The greatest gift I have learned from being a secret agent is that no life experience is ever wasted. I am open to using everything I see, hear, or learn as an inspiration for my work. I no longer let others limit my career path or define the worthiness of my work as a mother or a writer. When you are a secret agent, you’ll have the confidence that comes from knowing that even if the rest of the world doesn’t always realize how amazing you are, you can move through life armed with the confidence that your plans will succeed on your own terms.

Saturday, March 25, 2006

TUL8R? Moms and the technology gap

There's nothing to make you feel old like realizing that whole waves of technology have passed you by. I've finally fallen into the technology gap that comes with being away from both the workforce and college culture. I thought I was up to date (or at least ahead of my baby-boomer elders) because I love TiVO and can't live without my iPod, but then I smacked face-first into the wall of ignorance when it came time to buy a new cell phone.

As a Mom I am already tethered to my cell phone as an electronic umbilical cord, but I've never expected to do more than be able to call on it. But now that I'll be traveling for the paperback release of Mojo Mom I thought I should look into getting a phone that can browse the web and access email. Just like buying a new digital camera or video camera, this journey into consumer electronics has led me to a point where there are so many choices, most of them pretty good, that I find myself paralyzed when it comes to making a final decision. BlackBerry vs. Treo 650, web enabled phone vs. smart phone? Not only have I never sent a text message but I can't really imagine why anyone would want to (uh-oh, this is surely a sign of impending middle age). But I do want to be able to check my email on the road without necessarily becoming a "Crackberry" addict.

I hope electronics manufacturers will think about these issues and provide some FAQs for people coming late to the party. Most of the reviews I've found were so detailed that they failed to help me see the big picture. The Best Buy website had the most helpful info, at least cluing me in to the fact that there are web enabled cell phones that aren't exactly full-fledged PDAs like the Blackberry. Next step is to show up in person and find an actual human being to help me out.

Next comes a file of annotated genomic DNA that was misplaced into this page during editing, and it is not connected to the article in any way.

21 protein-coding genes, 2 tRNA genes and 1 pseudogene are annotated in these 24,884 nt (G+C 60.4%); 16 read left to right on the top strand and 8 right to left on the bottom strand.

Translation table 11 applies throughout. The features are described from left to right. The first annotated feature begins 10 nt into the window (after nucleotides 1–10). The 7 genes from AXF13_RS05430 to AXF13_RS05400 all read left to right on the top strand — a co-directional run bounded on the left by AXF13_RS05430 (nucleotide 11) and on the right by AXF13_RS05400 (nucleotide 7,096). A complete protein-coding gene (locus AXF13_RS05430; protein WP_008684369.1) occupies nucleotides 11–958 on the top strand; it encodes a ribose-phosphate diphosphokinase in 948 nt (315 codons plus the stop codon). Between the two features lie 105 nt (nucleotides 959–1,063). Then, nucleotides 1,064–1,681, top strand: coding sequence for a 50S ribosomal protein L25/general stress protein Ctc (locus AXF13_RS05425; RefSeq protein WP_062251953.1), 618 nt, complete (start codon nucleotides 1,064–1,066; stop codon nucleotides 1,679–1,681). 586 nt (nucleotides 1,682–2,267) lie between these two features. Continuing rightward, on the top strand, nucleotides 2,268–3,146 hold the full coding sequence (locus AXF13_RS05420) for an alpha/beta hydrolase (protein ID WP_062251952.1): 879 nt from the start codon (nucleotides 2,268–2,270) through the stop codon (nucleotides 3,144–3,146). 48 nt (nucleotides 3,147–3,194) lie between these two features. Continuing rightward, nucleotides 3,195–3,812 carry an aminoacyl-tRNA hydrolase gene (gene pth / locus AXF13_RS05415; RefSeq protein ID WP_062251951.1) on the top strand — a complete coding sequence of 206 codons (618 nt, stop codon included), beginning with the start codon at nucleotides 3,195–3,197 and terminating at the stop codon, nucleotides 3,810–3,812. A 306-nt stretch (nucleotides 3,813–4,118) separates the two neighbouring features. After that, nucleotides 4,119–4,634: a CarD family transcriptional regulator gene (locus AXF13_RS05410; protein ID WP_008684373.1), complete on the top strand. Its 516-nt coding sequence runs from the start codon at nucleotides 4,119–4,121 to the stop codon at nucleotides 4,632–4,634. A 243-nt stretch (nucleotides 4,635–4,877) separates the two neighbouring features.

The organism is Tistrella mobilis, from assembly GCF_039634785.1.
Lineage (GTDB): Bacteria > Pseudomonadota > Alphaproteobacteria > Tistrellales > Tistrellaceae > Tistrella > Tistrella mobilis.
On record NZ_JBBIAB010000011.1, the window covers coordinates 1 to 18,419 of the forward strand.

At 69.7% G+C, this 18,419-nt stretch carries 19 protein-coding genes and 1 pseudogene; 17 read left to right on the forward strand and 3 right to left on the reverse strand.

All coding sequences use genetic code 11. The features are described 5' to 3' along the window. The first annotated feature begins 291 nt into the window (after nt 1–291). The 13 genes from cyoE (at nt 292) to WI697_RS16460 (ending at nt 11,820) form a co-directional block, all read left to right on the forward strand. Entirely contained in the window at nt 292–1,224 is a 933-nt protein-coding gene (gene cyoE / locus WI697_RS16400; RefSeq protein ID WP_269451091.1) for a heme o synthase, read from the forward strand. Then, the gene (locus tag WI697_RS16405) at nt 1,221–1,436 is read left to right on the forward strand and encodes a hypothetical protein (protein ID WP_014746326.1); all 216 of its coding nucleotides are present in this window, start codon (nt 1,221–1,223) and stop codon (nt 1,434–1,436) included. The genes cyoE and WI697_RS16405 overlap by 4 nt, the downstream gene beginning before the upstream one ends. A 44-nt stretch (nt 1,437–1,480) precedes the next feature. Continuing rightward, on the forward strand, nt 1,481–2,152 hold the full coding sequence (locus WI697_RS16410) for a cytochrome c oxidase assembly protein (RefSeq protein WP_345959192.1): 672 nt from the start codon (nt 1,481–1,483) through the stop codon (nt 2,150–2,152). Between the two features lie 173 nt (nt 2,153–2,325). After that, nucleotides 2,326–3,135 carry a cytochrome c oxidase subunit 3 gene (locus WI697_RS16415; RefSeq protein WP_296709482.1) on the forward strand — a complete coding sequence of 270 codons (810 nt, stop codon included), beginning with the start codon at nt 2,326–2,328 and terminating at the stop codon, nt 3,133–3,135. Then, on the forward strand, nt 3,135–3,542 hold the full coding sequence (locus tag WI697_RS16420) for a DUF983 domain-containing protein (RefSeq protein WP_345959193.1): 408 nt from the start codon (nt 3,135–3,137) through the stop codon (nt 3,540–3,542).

This week's Time Magazine has a great cover story, Are Kids Too Wired For Their Own Good? about teens, technology, and the age of multitasking distraction. This is the downside of technology. I wrote about the process I call "reclaiming your mind space" in Mojo Mom, and this idea means finding a balance by using technology to bring you the information you want while at the same time choosing selectively and turning down the volume on inputs you don't want. The second part is as important as the first. In our family, we never have the TV on just as background noise, we avoid the CNN news crawl as much as possible, and our 6 year old only plays on the computer on very rare occasions. We keep very current on the news through other channels including NPR and newspapers. I feel that the 24 hour news channels just fill the void between important news stories with extra helpings of fear and anxiety or ridiculous trivia.

As a former neuroscientist I do wonder about the effects that the new multitasking technologies and habits will have on our children's brains. On the one hand, kids are becoming masters of dealing with lots of information. On the other, I am starting to feel sorry for high-school teachers and college professors who have to get up there and give a live presentation to kids who are used to mulitmedia extravaganzas.

The final thing that is on my mind is that in Raleigh a few weeks ago, four teen boys were killed in a fiery wreck when their car ran off a highway overpass traveling over 100 miles an hour. Could years spent playing realistic auto racing video games be conditioning kids' brains for a need for speed? Teens have been irresponsible drivers from time immemorial but I wonder if these games are introducing a new risk factor into that equation. Getting behind the wheel of a real car must seem pretty boring after years of playing "Gran Turismo" or "Need for Speed."